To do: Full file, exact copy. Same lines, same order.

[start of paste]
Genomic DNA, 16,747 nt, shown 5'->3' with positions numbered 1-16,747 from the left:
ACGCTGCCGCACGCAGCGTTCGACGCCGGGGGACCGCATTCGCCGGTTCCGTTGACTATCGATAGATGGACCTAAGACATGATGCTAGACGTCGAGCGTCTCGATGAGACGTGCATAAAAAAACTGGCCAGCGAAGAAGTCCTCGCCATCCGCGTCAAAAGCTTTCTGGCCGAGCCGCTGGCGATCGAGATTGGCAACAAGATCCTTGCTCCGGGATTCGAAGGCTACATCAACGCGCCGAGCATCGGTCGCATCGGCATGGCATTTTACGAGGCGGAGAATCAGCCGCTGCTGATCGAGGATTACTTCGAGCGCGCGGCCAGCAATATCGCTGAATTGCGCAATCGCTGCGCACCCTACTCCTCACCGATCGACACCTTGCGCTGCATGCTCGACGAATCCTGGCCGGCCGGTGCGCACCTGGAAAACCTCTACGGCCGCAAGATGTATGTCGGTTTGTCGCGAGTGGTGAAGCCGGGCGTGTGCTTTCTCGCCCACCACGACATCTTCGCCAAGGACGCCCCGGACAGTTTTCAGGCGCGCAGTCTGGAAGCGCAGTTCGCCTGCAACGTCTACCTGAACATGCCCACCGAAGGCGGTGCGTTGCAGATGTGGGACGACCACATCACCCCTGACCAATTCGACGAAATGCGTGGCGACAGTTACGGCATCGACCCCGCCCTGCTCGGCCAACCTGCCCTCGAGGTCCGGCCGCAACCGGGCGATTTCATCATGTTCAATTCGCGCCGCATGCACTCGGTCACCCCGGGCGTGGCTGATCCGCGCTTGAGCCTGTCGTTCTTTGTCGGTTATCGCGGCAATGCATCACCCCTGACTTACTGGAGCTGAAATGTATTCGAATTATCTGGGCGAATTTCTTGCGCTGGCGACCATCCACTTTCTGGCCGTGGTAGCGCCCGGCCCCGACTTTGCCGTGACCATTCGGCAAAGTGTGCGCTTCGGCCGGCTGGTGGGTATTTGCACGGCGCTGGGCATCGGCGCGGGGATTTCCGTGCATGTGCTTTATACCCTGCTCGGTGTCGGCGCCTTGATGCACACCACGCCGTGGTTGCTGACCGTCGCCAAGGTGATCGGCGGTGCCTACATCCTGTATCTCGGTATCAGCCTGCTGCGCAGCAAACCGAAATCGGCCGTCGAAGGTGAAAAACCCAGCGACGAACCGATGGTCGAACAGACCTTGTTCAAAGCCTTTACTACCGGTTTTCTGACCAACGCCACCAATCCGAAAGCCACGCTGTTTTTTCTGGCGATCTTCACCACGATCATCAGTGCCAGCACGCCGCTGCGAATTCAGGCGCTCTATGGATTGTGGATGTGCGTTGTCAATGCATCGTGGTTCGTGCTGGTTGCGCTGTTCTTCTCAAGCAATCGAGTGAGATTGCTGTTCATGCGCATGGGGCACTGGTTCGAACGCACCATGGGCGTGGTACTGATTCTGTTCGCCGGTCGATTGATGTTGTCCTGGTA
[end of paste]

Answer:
Genomic DNA, 16,747 nt, shown 5'->3' with positions numbered 1-16,747 from the left:
ACGCTGCCGCACGCAGCGTTCGACGCCGGGGGACCGCATTCGCCGGTTCCGTTGACTATCGATAGATGGACCTAAGACATGATGCTAGACGTCGAGCGTCTCGATGAGACGTGCATAAAAAAACTGGCCAGCGAAGAAGTCCTCGCCATCCGCGTCAAAAGCTTTCTGGCCGAGCCGCTGGCGATCGAGATTGGCAACAAGATCCTTGCTCCGGGATTCGAAGGCTACATCAACGCGCCGAGCATCGGTCGCATCGGCATGGCATTTTACGAGGCGGAGAATCAGCCGCTGCTGATCGAGGATTACTTCGAGCGCGCGGCCAGCAATATCGCTGAATTGCGCAATCGCTGCGCACCCTACTCCTCACCGATCGACACCTTGCGCTGCATGCTCGACGAATCCTGGCCGGCCGGTGCGCACCTGGAAAACCTCTACGGCCGCAAGATGTATGTCGGTTTGTCGCGAGTGGTGAAGCCGGGCGTGTGCTTTCTCGCCCACCACGACATCTTCGCCAAGGACGCCCCGGACAGTTTTCAGGCGCGCAGTCTGGAAGCGCAGTTCGCCTGCAACGTCTACCTGAACATGCCCACCGAAGGCGGTGCGTTGCAGATGTGGGACGACCACATCACCCCTGACCAATTCGACGAAATGCGTGGCGACAGTTACGGCATCGACCCCGCCCTGCTCGGCCAACCTGCCCTCGAGGTCCGGCCGCAACCGGGCGATTTCATCATGTTCAATTCGCGCCGCATGCACTCGGTCACCCCGGGCGTGGCTGATCCGCGCTTGAGCCTGTCGTTCTTTGTCGGTTATCGCGGCAATGCATCACCCCTGACTTACTGGAGCTGAAATGTATTCGAATTATCTGGGCGAATTTCTTGCGCTGGCGACCATCCACTTTCTGGCCGTGGTAGCGCCCGGCCCCGACTTTGCCGTGACCATTCGGCAAAGTGTGCGCTTCGGCCGGCTGGTGGGTATTTGCACGGCGCTGGGCATCGGCGCGGGGATTTCCGTGCATGTGCTTTATACCCTGCTCGGTGTCGGCGCCTTGATGCACACCACGCCGTGGTTGCTGACCGTCGCCAAGGTGATCGGCGGTGCCTACATCCTGTATCTCGGTATCAGCCTGCTGCGCAGCAAACCGAAATCGGCCGTCGAAGGTGAAAAACCCAGCGACGAACCGATGGTCGAACAGACCTTGTTCAAAGCCTTTACTACCGGTTTTCTGACCAACGCCACCAATCCGAAAGCCACGCTGTTTTTTCTGGCGATCTTCACCACGATCATCAGTGCCAGCACGCCGCTGCGAATTCAGGCGCTCTATGGATTGTGGATGTGCGTTGTCAATGCATCGTGGTTCGTGCTGGTTGCGCTGTTCTTCTCAAGCAATCGAGTGAGATTGCTGTTCATGCGCATGGGGCACTGGTTCGAACGCACCATGGGCGTGGTACTGATTCTGTTCGCCGGTCGATTGATGTTGTCCTGGTA